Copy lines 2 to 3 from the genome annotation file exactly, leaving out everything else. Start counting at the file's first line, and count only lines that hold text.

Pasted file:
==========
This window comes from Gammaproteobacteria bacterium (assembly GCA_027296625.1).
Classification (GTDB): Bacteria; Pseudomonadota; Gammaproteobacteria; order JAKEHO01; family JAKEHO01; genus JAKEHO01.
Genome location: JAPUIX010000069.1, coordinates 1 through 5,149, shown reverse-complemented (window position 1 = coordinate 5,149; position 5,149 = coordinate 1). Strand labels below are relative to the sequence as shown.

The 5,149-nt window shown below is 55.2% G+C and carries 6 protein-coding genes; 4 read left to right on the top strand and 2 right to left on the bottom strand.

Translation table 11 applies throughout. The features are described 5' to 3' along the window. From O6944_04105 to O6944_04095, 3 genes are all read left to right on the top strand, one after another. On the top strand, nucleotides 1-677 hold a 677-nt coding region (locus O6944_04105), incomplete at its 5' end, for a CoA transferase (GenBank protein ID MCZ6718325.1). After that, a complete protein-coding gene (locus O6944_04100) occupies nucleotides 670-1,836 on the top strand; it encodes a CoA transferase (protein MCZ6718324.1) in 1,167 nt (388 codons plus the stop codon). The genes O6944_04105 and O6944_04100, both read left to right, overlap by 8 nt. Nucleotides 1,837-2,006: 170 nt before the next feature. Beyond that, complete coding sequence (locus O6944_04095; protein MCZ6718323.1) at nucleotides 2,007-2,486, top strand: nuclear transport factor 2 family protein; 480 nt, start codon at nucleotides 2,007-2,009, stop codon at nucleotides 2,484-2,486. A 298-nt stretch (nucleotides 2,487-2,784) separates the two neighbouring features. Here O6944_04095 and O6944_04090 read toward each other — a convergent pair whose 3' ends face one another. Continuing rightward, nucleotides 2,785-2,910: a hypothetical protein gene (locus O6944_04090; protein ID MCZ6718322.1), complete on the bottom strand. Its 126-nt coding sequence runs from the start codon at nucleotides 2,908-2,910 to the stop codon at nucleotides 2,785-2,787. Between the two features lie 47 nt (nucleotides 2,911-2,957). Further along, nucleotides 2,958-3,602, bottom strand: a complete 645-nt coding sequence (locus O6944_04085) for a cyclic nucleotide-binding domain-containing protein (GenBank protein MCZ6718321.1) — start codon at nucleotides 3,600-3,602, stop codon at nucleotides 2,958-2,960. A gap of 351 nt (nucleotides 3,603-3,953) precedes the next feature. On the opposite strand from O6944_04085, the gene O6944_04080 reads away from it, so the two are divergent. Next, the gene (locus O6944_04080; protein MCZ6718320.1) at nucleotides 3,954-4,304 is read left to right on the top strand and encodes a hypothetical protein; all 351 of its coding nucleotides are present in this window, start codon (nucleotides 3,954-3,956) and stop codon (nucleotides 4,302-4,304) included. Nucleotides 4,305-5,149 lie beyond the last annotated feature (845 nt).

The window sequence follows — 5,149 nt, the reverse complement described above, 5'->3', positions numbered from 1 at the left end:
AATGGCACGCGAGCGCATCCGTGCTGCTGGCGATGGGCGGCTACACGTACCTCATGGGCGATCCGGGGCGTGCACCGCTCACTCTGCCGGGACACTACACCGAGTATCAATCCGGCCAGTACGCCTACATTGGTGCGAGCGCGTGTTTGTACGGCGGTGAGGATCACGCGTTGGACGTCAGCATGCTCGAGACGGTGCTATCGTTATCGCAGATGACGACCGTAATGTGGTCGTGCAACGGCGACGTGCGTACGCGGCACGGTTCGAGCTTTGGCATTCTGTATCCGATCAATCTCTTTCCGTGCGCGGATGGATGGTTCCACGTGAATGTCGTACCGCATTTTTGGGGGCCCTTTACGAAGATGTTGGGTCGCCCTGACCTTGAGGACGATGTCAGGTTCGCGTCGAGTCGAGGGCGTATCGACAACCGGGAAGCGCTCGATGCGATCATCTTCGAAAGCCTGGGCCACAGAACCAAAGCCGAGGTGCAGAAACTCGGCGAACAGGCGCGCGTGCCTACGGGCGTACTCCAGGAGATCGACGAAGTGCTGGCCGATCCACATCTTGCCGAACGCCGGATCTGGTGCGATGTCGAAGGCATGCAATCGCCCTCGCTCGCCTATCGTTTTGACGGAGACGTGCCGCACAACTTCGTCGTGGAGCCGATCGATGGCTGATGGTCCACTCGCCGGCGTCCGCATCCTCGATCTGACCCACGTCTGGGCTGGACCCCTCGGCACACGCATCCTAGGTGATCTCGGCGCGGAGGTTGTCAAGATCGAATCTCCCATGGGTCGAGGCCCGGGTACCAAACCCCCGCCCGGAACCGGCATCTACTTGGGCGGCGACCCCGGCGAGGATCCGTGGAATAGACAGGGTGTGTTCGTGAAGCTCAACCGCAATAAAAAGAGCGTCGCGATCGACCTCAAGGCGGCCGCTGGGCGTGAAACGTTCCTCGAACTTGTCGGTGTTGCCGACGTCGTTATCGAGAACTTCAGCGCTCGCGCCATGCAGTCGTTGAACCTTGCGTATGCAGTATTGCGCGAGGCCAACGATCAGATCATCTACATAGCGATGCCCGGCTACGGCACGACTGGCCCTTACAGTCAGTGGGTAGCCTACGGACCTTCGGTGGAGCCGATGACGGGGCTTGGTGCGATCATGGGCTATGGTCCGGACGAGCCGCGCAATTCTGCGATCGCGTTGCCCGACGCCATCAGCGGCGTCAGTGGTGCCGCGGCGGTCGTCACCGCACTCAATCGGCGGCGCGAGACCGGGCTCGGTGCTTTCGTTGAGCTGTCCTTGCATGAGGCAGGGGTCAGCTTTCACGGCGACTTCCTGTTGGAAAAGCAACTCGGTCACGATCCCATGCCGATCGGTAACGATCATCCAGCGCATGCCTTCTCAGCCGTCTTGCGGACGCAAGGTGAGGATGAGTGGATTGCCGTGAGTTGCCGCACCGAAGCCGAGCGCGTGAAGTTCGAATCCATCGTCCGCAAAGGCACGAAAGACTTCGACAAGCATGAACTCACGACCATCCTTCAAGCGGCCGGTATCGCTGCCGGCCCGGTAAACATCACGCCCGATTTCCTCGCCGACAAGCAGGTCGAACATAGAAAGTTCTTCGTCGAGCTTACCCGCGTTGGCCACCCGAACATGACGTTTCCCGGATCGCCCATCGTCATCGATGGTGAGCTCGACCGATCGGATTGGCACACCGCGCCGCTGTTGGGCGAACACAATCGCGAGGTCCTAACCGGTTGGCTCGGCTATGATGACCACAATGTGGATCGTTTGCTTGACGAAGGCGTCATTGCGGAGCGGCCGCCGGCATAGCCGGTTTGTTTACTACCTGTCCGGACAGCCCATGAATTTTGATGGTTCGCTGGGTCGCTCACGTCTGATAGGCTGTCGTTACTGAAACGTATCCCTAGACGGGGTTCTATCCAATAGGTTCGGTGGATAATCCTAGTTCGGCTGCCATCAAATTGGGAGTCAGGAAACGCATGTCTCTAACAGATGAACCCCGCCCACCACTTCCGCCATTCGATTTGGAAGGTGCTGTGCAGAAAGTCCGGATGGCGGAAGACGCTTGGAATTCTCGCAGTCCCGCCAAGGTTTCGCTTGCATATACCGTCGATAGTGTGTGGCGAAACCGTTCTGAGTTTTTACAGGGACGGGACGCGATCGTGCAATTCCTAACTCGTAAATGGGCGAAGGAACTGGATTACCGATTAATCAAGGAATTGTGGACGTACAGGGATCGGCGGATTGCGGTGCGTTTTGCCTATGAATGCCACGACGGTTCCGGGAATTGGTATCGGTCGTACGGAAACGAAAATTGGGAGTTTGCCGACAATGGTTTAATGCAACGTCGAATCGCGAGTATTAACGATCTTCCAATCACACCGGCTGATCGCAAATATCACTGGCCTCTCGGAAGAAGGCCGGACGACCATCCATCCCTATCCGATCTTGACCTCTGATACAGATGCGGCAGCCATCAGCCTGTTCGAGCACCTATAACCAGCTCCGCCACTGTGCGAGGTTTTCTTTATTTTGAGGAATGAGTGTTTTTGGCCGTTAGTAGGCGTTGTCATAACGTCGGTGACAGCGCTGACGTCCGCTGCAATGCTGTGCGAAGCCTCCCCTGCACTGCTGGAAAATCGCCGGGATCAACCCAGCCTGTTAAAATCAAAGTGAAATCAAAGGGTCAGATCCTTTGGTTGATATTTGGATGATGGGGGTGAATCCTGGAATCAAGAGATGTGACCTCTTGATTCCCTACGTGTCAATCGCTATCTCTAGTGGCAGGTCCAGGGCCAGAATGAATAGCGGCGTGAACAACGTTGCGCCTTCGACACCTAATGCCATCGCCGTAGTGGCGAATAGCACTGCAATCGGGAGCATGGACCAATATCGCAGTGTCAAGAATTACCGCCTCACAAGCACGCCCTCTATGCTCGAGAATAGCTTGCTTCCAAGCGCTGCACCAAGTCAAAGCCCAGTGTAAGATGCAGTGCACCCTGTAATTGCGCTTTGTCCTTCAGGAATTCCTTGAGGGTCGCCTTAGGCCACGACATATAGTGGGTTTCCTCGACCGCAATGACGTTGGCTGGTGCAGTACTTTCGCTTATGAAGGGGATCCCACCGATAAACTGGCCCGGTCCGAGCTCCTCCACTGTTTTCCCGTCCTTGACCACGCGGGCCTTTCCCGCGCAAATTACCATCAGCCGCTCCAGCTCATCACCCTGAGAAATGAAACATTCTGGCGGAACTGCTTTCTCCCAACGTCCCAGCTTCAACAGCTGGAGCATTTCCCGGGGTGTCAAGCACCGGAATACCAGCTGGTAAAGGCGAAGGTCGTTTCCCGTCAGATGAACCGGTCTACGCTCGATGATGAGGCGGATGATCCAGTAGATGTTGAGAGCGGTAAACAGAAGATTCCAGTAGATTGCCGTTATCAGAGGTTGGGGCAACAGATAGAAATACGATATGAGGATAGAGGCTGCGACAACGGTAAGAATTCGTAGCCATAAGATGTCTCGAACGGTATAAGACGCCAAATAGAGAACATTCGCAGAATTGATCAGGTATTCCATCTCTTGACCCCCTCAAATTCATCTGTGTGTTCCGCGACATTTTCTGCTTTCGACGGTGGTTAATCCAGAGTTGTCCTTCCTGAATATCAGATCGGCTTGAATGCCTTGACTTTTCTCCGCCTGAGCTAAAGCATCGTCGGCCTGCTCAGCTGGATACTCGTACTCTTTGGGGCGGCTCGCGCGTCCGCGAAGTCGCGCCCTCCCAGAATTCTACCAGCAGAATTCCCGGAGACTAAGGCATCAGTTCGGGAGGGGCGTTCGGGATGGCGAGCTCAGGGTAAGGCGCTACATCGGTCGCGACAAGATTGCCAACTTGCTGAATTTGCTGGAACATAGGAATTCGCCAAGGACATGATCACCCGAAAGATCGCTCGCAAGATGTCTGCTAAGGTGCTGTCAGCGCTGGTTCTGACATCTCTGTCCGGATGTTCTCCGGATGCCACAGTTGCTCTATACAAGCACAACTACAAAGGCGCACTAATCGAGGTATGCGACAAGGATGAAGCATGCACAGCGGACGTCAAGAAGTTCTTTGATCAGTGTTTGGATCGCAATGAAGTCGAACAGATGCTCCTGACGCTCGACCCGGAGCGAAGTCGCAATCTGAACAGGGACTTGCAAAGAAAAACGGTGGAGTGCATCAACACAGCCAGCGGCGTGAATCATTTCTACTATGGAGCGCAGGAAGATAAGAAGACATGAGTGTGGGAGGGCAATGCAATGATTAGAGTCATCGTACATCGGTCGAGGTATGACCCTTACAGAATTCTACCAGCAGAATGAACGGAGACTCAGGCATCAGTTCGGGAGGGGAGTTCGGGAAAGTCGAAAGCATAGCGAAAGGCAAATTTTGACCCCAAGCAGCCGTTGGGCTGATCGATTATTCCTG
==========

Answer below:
Classification (GTDB): Bacteria; Pseudomonadota; Gammaproteobacteria; order JAKEHO01; family JAKEHO01; genus JAKEHO01.
Genome location: JAPUIX010000069.1, coordinates 1 through 5,149, shown reverse-complemented (window position 1 = coordinate 5,149; position 5,149 = coordinate 1). Strand labels below are relative to the sequence as shown.